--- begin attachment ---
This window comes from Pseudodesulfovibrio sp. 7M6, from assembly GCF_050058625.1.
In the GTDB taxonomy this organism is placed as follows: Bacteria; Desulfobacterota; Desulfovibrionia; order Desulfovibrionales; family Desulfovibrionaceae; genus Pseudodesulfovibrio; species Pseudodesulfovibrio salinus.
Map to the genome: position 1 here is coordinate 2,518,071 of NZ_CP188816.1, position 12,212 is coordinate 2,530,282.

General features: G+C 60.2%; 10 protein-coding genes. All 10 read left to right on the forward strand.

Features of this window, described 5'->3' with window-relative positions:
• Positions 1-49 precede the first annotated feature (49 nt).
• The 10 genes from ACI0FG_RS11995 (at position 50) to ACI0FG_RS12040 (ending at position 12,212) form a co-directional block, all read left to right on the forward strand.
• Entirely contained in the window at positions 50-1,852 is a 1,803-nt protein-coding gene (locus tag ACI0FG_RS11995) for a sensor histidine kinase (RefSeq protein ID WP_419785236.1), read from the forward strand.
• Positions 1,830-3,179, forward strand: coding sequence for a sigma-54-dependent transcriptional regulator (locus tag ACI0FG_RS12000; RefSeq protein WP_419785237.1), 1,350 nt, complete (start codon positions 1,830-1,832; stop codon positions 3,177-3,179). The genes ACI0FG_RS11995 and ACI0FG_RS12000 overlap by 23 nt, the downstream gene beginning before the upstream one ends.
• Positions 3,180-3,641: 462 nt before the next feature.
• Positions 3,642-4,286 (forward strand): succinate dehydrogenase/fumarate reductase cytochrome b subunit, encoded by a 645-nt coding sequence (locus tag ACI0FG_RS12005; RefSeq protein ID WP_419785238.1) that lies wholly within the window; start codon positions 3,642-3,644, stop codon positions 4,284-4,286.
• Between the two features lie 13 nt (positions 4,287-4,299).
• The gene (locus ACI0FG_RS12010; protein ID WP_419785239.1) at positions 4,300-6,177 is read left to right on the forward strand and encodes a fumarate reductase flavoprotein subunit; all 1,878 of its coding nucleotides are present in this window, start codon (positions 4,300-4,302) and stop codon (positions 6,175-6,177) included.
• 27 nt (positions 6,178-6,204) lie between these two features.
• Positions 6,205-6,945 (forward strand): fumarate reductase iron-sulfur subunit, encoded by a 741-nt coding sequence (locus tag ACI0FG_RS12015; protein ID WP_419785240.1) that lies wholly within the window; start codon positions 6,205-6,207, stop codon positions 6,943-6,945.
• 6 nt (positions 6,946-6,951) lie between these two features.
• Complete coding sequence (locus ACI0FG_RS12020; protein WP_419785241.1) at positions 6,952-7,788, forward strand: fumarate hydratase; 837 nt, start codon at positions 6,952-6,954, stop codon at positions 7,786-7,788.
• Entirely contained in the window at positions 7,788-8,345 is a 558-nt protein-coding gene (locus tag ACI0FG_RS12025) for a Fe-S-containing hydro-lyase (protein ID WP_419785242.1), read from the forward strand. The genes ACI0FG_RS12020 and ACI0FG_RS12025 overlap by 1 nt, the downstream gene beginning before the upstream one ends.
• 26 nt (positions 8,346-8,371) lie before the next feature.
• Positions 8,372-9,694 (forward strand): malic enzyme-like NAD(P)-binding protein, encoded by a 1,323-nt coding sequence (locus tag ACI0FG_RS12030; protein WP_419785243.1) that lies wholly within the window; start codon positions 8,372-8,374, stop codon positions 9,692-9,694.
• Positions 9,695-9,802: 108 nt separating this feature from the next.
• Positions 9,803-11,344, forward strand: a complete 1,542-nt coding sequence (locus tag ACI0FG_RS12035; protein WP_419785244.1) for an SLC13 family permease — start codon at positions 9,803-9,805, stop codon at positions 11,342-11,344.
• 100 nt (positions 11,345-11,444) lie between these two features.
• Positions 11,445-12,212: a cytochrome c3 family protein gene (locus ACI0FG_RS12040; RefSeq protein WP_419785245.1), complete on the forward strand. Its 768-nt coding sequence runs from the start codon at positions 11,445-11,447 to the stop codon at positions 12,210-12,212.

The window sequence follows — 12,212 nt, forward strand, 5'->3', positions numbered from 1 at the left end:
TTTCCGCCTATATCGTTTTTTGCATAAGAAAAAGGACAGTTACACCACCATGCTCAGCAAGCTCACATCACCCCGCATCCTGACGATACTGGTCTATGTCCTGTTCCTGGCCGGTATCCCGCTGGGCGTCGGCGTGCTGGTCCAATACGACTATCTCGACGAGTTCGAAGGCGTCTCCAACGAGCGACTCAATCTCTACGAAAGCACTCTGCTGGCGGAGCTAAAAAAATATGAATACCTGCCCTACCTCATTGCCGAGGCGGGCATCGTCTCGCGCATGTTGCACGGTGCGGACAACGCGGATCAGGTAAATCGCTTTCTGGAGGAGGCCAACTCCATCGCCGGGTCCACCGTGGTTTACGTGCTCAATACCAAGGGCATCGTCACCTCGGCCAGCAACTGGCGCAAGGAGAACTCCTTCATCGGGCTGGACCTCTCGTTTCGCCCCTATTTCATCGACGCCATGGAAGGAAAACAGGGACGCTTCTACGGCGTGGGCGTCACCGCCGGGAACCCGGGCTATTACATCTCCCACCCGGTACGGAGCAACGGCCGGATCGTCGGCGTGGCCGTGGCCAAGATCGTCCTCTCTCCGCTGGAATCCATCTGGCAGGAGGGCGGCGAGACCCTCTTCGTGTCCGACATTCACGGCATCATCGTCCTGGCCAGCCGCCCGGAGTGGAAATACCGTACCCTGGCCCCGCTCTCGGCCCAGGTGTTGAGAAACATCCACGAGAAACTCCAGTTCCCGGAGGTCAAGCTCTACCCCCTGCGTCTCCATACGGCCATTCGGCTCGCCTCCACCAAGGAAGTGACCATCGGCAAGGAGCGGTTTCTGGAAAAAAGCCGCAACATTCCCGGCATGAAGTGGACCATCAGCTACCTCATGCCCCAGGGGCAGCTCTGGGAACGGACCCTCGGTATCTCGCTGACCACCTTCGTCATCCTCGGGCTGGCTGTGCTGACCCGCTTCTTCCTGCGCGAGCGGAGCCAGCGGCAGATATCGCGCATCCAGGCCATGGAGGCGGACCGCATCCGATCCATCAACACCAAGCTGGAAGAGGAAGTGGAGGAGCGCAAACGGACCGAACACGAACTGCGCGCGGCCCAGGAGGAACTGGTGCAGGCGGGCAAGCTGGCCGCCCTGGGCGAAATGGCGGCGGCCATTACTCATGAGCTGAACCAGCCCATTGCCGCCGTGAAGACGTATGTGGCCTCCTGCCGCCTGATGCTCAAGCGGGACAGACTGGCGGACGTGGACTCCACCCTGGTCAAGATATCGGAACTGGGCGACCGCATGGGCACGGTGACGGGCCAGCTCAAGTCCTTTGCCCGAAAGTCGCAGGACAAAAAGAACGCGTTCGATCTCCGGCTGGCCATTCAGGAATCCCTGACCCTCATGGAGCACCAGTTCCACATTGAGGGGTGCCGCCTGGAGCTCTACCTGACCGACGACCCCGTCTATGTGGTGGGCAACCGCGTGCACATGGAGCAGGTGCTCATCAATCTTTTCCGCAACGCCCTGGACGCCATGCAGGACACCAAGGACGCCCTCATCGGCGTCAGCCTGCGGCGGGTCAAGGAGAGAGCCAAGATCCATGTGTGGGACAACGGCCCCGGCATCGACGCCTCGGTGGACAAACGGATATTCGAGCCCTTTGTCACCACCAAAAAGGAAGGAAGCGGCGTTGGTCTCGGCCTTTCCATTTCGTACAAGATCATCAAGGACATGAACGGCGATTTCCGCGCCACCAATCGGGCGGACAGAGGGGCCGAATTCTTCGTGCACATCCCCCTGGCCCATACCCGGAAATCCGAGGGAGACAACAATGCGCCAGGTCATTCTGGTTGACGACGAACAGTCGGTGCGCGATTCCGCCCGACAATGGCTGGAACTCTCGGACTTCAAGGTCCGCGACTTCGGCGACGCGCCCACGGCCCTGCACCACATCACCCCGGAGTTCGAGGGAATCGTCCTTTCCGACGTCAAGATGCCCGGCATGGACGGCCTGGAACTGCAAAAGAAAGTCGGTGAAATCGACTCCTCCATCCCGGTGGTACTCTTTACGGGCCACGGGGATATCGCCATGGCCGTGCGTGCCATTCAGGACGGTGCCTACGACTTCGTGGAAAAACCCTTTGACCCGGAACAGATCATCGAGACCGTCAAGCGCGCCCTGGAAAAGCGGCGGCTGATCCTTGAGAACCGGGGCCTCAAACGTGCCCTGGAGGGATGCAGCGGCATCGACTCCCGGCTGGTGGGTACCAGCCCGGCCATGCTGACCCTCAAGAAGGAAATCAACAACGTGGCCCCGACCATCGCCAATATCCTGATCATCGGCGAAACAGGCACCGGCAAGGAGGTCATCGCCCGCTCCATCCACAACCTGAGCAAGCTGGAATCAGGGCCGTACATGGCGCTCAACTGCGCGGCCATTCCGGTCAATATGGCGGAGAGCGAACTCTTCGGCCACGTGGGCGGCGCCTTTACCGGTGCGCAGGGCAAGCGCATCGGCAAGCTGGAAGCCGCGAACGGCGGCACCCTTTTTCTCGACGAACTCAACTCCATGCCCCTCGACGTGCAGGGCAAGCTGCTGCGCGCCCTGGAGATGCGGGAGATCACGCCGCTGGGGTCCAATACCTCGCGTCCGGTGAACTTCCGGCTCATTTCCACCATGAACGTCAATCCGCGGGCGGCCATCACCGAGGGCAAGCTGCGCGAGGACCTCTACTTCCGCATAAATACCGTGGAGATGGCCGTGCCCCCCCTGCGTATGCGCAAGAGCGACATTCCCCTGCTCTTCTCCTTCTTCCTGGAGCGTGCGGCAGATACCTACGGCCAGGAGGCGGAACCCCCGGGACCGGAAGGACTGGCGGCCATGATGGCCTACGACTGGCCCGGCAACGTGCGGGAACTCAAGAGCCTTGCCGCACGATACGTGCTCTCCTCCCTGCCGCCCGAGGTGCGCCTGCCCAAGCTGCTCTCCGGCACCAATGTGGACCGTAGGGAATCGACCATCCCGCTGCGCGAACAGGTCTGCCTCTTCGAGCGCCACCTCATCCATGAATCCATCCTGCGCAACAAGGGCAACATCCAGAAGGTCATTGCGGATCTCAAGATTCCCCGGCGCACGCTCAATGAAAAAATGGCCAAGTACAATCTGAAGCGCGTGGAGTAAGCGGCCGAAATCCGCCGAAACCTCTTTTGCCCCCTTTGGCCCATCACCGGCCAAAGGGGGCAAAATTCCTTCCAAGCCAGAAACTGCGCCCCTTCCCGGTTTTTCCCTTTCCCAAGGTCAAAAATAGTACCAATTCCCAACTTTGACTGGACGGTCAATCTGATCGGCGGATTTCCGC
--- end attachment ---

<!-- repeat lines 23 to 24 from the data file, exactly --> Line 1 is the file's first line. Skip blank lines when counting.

• 100 nt (positions 11,345-11,444) lie between these two features.
• Positions 11,445-12,212: a cytochrome c3 family protein gene (locus ACI0FG_RS12040; RefSeq protein WP_419785245.1), complete on the forward strand. Its 768-nt coding sequence runs from the start codon at positions 11,445-11,447 to the stop codon at positions 12,210-12,212.